Here’s a christmas story for you…
I was just remembering my first christmas in England. I would have been about four and I had just started in the first term of Crawley Green infants in Luton. I was very unhappy.
My parents had just returned to England from Tanzania and Luton was nothing like Mwanza. The faces of the people were different. They didn”t make eye contact in the same way. They didn”t say hello or ask you how you were like the people in Mwanza. The weather was cold and horrible and I had to go to this stupid school were I didn”t know anybody and nobody would talk to me..
I remember bits and pieces of that time, the walk to school, catching the bus, the green school uniform and the silly cap we had to wear. I remember that first christmas, Santa coming round to each classroom and giving us each a little school kit- pencil, ruler, eraser and so on. Mostly I remember sitting at the back of the class and watching the other pupils who seemed so far away, so out of reach. Was I invisible? Could they not see me? Or did they see me and just dismiss me? Was there something about me that they could see, that they could tell, I wasn”t one of them…?
There was one girl in particular I used to watch. Her name was Julia. I guess she was my first infatuation. She seemed older than the rest of the class and she had a maternal air about her. Maybe she had younger brothers and sisters who she used to look after. She was always the one the teacher asked to help out. I was besotted and naturally I had not spoken a word to her all term.
What stands out clearest in my memory from that time, is a very simple thing, so simple it should be trivial and yet the impact of that event changed my life for ever and its repercussions still influence my actions to this day.
It was the last day of term and I remember we were standing outside in the cold playground after lunch, waiting for the register to be read, waiting to get back into the warmth of the classroom. I was standing at the back of my class line, the rabbit fur lined hood of my snorkel parka zipped up all the way. I wasn’t just hiding from the wind and the cold, I was hiding from everything, feeling sorry for myself, on the verge of tears..
And then Julia came up to me and she said "Hi Robin, I got this for you" and she placed a small white envelope in my hand and she smiled and touched my arm, her head tilted to one side, a look of genuine affection and concern. I looked back at her, almost dumbstruck, I said thank you but she had already moved along the line and I was left, mouth open in surprise and wonder. I opened the envelope and there was the card- a picture of a little Robin sitting on a snowy windowsill, sheltering its head under its wing, feathers all puffed up against the cold. And inside, "Happy Christmas Robin, love Julia".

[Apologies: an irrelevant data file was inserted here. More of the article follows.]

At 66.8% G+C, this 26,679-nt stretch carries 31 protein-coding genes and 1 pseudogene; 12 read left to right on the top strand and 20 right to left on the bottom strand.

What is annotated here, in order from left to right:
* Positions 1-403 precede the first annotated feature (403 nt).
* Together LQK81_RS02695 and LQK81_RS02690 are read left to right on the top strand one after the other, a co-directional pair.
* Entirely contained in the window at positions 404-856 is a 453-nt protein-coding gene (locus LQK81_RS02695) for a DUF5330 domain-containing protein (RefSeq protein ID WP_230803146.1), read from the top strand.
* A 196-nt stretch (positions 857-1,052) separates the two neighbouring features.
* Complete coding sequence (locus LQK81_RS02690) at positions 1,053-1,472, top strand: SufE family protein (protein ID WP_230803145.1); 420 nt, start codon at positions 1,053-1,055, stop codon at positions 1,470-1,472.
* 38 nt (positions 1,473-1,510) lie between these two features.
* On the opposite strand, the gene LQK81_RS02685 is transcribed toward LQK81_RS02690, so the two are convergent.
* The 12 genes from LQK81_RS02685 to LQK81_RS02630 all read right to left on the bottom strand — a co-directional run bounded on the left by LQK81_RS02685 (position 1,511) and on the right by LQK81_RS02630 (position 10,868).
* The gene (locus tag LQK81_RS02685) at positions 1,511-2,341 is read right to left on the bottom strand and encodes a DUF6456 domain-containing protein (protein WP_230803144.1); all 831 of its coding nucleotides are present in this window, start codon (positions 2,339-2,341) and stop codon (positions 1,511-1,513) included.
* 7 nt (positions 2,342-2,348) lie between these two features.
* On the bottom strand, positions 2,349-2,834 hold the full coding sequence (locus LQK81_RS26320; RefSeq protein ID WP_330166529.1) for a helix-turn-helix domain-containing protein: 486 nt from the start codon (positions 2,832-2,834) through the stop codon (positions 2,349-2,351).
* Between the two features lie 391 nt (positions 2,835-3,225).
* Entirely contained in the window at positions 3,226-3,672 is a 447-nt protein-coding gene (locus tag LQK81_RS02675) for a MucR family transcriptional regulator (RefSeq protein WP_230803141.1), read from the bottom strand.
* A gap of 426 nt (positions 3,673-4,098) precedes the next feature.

No one else from school gave me a card that year. I hadn’t expected any. But it didn’t matter. Someone had made a gesture, someone had demonstrated to me that I was not invisible, that I had been noticed and liked enough to deserve a christmas card. And if I could reach one person then I could reach another and another. My whole attitude changed and I guess that’s why, when I came back to school after the christmas break I no longer felt like such an alien and I quickly started to make friends and to enjoy school.
I don’t think I ever forgot that lesson: that one simple gesture could mean so much. I was never cruel or mean to the smelly weird kids, the ones everybody else picked on. I tried to find ways to be kind. I was a friend to the rebels and the outsiders, the kids who were laughed at for their race or sexuality, their parentage or their funny little habits. I never forgot I was an outsider too. I never forgot how much a simple act of kindness can mean when your whole world feels like shit and no one is on your side.
I never saw Julia again. When I got back to Crawley Green after christmas I found out she had moved to another school. I tried to find out where she had gone but I never did find out. I never really got to say thank you or to tell her how much that christmas card had meant to me.
But almost 40 years later I still hold the memory of her gift to me, I still see her round face, her dark hair and the freckles on her nose and cheeks. Happy Christmas Julia where ever you are. I love you…